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Make. Making. Made


Template or Freehand?

Template or Freehand?

For a long time, I only drew out spoons on my blanks freehand- I think the most common advice experts give will recommend that this is the proper practice to train hand & eye coordination. In turn, that will inform the sculptural shaping that takes place later during removal of wood. Being prone to following what seems like sound advice, I took it as dogma.nI also mostly carved one-off designs or at most a pair or set of spoons meant to complement one another, which I thought didn't necessitate templates.

Only recently have I begun experimenting with using templates- and the experience has brought unexpected results. I'll admit that I first gave templates a try in an attempt to speed up my roughing out process- but I can truthfully say that in contrary to popular opinion, I found it to be a useful exercise in creating a more successful shape for the spoons to be born from the drawing. Not only is it easier to refine a shape on paper than on a block of wood, the finished template acts as a mock-up of the tool to come- holding it in your hand gives a better sense of scale and shape than a projection on a chunk of wood. For example, I could use my paper template to ensure that my spoon meant to fit in a jar does indeed do so, or that a handle is long enough to reach deep into a pot on the stove.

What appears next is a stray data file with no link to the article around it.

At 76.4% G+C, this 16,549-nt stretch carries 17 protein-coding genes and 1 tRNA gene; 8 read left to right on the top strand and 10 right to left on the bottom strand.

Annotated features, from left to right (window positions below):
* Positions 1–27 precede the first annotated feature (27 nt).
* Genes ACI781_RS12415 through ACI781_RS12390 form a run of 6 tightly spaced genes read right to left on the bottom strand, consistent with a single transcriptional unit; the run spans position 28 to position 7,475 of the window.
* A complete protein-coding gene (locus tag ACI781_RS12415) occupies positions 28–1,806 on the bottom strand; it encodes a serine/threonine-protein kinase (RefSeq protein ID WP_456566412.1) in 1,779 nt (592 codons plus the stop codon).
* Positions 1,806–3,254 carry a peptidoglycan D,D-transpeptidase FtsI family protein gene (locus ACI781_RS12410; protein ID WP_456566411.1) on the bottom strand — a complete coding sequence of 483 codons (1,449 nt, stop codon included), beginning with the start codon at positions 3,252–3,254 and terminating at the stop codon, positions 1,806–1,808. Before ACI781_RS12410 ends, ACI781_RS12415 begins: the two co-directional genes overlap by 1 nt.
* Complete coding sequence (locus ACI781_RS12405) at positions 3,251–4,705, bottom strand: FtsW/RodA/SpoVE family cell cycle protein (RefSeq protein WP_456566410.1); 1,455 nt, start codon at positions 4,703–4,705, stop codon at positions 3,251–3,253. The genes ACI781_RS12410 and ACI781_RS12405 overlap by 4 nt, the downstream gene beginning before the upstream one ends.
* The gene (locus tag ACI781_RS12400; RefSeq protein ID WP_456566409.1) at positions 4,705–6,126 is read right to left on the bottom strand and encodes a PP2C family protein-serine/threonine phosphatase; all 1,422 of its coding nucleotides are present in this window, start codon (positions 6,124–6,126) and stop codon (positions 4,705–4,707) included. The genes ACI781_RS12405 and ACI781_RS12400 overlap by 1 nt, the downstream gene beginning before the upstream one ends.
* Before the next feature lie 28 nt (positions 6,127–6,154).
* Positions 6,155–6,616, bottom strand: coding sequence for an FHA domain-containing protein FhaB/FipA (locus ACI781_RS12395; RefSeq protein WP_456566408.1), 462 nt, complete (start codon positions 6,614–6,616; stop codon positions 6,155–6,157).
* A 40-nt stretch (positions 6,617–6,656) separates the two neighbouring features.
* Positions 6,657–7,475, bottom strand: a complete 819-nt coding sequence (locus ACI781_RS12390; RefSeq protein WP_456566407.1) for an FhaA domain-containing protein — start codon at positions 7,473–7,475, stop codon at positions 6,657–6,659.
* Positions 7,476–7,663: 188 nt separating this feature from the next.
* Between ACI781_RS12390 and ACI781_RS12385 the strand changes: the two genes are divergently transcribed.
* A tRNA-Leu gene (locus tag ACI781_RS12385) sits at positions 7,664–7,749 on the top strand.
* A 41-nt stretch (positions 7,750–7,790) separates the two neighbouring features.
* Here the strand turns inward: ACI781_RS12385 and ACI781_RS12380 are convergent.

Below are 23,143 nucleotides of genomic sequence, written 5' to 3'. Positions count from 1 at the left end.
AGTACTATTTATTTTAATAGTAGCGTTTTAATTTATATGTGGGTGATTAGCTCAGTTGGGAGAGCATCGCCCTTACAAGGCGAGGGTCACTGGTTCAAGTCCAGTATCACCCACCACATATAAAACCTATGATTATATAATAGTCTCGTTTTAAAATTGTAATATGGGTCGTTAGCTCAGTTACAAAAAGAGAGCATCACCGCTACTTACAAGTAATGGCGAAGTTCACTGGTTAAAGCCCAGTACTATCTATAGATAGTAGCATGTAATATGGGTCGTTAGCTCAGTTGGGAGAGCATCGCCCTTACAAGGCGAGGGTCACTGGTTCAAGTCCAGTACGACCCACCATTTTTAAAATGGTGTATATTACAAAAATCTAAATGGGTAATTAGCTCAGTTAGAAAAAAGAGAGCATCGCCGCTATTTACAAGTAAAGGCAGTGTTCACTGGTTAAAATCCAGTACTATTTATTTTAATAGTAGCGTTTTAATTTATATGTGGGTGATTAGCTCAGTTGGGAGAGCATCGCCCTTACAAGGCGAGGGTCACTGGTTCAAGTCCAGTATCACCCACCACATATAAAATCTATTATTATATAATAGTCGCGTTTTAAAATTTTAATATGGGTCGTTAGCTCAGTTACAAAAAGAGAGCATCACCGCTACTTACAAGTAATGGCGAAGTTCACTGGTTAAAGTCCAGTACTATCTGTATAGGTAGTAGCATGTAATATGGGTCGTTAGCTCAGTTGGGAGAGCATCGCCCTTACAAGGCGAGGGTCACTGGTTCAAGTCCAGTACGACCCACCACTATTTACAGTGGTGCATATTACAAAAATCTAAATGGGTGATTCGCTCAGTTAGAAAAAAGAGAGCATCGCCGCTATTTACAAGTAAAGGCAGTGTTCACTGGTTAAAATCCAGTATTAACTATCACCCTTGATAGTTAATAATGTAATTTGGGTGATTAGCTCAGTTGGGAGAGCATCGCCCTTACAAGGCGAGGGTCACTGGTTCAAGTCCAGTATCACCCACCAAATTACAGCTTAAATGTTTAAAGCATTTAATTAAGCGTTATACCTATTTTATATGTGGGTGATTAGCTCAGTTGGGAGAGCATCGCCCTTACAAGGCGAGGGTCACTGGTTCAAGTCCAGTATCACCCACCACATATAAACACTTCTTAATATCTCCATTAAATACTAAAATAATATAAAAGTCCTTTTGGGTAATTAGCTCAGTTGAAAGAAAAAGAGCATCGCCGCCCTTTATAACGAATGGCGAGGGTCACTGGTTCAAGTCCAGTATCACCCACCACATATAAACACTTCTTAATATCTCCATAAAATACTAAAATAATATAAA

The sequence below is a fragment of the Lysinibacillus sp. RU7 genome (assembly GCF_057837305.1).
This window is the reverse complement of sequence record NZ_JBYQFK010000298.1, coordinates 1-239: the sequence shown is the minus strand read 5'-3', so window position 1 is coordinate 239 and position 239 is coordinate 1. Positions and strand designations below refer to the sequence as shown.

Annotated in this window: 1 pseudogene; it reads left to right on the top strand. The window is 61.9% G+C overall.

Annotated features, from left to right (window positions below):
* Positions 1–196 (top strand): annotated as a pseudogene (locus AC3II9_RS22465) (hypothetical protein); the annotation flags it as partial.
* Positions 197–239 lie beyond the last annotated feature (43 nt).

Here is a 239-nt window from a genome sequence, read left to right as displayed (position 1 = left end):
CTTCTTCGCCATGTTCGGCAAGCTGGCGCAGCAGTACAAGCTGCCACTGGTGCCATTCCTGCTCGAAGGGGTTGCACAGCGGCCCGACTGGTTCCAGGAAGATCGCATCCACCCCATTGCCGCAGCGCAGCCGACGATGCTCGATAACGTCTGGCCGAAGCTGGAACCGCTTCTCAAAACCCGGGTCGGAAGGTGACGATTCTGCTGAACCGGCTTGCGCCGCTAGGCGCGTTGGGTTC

The templates can also survive as an archive of sorts of past shapes- long after a spoon has left my hands I could pull out this trace of it to be reminded of the size of the bowl, or the curves of the handle. I find them to be curiously aesthetic objects in their own right. 

To make a template I begin by sketching on quality artist's paper with a soft pencil, once I am satisfied with the shape i add suggestions of possible decorations and hints of shading and depth. I've no great skill with a pencil but I think a little bit goes a long way towards giving the template a bit more reality. Next I cut out the outline with the craft knife i use for collaging- then glue it to a thicker paper similar to cardstock and cut it out once more. Obviously you could glue it then cut it a single time, but I'm quick enough with the knife that I prefer to do it twice- tracing the shape with the long cutting motion of the knife refines inconsistencies in the shape. Finally I put a light coat of spray-lacquer on the template to add some longevity. 

Ever tried templates for your carving? Get after it, and fill your head with Platonic thoughts of forms and ideals!

Burling out

Burling out

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